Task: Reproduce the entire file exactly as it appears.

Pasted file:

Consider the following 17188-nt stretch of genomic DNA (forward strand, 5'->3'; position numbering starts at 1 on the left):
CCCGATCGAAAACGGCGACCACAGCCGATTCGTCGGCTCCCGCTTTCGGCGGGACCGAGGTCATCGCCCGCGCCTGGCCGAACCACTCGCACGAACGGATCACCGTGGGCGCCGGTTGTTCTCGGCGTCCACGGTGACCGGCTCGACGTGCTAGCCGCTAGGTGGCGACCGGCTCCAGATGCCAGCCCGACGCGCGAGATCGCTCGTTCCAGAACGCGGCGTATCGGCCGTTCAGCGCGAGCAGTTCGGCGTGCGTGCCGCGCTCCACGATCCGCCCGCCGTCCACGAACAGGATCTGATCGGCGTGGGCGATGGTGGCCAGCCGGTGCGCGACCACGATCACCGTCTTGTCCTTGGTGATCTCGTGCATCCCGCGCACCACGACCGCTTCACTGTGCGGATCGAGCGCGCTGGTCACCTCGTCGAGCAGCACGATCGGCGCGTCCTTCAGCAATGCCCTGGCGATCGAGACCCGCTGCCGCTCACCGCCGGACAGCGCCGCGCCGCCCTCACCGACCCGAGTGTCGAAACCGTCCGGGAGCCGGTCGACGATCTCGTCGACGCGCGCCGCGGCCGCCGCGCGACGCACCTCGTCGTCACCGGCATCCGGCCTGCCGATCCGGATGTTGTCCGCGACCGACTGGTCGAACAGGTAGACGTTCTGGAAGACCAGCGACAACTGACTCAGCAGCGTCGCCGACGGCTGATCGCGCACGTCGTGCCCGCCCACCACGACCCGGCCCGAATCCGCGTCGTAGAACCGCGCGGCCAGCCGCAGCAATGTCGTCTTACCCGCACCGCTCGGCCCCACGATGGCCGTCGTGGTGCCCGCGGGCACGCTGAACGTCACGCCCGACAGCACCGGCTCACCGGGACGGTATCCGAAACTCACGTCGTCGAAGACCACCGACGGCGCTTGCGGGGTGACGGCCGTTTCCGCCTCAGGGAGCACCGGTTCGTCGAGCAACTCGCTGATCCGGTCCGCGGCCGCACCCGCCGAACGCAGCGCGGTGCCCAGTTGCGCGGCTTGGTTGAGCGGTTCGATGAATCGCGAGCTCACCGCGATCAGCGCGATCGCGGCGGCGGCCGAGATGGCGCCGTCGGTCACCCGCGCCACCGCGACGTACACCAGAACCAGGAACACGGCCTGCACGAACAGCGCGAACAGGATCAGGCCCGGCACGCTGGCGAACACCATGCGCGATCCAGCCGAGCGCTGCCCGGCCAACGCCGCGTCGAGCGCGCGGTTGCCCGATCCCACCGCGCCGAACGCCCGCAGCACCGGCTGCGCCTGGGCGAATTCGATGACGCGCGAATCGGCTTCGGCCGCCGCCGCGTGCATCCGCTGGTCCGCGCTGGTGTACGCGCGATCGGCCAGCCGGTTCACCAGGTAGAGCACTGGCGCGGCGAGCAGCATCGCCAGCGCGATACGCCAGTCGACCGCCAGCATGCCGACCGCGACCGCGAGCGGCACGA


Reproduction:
Consider the following 17188-nt stretch of genomic DNA (forward strand, 5'->3'; position numbering starts at 1 on the left):
CCCGATCGAAAACGGCGACCACAGCCGATTCGTCGGCTCCCGCTTTCGGCGGGACCGAGGTCATCGCCCGCGCCTGGCCGAACCACTCGCACGAACGGATCACCGTGGGCGCCGGTTGTTCTCGGCGTCCACGGTGACCGGCTCGACGTGCTAGCCGCTAGGTGGCGACCGGCTCCAGATGCCAGCCCGACGCGCGAGATCGCTCGTTCCAGAACGCGGCGTATCGGCCGTTCAGCGCGAGCAGTTCGGCGTGCGTGCCGCGCTCCACGATCCGCCCGCCGTCCACGAACAGGATCTGATCGGCGTGGGCGATGGTGGCCAGCCGGTGCGCGACCACGATCACCGTCTTGTCCTTGGTGATCTCGTGCATCCCGCGCACCACGACCGCTTCACTGTGCGGATCGAGCGCGCTGGTCACCTCGTCGAGCAGCACGATCGGCGCGTCCTTCAGCAATGCCCTGGCGATCGAGACCCGCTGCCGCTCACCGCCGGACAGCGCCGCGCCGCCCTCACCGACCCGAGTGTCGAAACCGTCCGGGAGCCGGTCGACGATCTCGTCGACGCGCGCCGCGGCCGCCGCGCGACGCACCTCGTCGTCACCGGCATCCGGCCTGCCGATCCGGATGTTGTCCGCGACCGACTGGTCGAACAGGTAGACGTTCTGGAAGACCAGCGACAACTGACTCAGCAGCGTCGCCGACGGCTGATCGCGCACGTCGTGCCCGCCCACCACGACCCGGCCCGAATCCGCGTCGTAGAACCGCGCGGCCAGCCGCAGCAATGTCGTCTTACCCGCACCGCTCGGCCCCACGATGGCCGTCGTGGTGCCCGCGGGCACGCTGAACGTCACGCCCGACAGCACCGGCTCACCGGGACGGTATCCGAAACTCACGTCGTCGAAGACCACCGACGGCGCTTGCGGGGTGACGGCCGTTTCCGCCTCAGGGAGCACCGGTTCGTCGAGCAACTCGCTGATCCGGTCCGCGGCCGCACCCGCCGAACGCAGCGCGGTGCCCAGTTGCGCGGCTTGGTTGAGCGGTTCGATGAATCGCGAGCTCACCGCGATCAGCGCGATCGCGGCGGCGGCCGAGATGGCGCCGTCGGTCACCCGCGCCACCGCGACGTACACCAGAACCAGGAACACGGCCTGCACGAACAGCGCGAACAGGATCAGGCCCGGCACGCTGGCGAACACCATGCGCGATCCAGCCGAGCGCTGCCCGGCCAACGCCGCGTCGAGCGCGCGGTTGCCCGATCCCACCGCGCCGAACGCCCGCAGCACCGGCTGCGCCTGGGCGAATTCGATGACGCGCGAATCGGCTTCGGCCGCCGCCGCGTGCATCCGCTGGTCCGCGCTGGTGTACGCGCGATCGGCCAGCCGGTTCACCAGGTAGAGCACTGGCGCGGCGAGCAGCATCGCCAGCGCGATACGCCAGTCGACCGCCAGCATGCCGACCGCGACCGCGAGCGGCACGA